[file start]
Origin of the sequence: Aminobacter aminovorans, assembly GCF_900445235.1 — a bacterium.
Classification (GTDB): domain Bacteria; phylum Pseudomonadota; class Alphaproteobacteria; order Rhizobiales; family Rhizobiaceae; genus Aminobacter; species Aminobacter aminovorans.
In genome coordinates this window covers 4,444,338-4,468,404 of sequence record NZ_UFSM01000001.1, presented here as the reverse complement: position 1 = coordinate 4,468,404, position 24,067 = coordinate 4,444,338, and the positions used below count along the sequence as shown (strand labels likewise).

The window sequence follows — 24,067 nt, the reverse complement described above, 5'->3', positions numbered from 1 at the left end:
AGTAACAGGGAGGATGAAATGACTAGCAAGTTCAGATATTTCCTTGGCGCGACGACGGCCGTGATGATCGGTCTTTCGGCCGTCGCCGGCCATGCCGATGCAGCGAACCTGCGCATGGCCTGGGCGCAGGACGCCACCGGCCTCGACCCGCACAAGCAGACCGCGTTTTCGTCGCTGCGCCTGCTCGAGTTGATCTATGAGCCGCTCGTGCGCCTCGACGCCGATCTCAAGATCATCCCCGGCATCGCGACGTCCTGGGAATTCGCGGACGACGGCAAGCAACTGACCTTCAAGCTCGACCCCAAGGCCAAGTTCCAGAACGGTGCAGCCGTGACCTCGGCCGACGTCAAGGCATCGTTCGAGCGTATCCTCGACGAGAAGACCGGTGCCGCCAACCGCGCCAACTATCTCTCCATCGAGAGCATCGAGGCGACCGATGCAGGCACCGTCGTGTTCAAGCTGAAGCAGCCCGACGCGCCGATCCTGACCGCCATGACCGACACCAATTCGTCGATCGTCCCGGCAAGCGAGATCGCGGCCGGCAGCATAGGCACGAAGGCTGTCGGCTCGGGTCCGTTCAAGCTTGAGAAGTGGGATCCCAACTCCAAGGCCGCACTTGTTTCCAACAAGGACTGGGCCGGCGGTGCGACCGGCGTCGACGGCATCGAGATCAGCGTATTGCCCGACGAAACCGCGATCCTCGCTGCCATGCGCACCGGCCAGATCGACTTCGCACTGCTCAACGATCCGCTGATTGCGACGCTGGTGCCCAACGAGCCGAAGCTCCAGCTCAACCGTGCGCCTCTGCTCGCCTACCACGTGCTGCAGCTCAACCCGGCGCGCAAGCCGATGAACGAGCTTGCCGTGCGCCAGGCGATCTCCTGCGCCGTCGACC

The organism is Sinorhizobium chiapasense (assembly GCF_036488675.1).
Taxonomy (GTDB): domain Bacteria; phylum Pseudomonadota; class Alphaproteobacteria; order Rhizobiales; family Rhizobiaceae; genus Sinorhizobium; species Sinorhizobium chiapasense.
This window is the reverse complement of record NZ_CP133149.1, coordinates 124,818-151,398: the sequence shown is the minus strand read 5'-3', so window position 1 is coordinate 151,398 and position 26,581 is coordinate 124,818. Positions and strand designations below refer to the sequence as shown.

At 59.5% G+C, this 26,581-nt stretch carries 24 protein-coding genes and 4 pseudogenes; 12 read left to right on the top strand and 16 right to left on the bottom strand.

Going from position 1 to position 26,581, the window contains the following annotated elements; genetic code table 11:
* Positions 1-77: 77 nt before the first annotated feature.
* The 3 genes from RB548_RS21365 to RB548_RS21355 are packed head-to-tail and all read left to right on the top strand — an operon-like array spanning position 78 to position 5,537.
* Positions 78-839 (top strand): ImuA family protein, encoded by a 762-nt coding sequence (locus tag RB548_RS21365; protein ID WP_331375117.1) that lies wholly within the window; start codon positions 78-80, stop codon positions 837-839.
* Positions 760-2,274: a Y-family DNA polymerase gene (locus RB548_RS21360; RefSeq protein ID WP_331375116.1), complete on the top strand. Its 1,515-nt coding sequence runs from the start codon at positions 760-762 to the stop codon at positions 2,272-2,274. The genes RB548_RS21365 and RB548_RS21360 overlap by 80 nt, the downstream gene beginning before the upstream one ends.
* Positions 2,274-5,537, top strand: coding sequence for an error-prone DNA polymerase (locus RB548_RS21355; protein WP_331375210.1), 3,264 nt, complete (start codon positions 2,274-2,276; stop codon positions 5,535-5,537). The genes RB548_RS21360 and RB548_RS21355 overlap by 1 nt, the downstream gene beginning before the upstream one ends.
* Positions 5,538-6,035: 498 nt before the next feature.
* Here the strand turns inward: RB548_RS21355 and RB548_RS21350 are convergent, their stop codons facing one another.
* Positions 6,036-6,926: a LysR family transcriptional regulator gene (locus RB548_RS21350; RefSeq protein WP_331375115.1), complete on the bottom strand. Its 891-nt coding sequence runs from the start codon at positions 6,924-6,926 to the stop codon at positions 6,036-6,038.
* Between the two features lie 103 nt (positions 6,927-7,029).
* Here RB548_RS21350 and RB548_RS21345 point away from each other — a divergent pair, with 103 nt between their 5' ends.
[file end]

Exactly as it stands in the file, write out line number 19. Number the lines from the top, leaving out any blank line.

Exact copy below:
* Between the two features lie 103 nt (positions 6,927-7,029).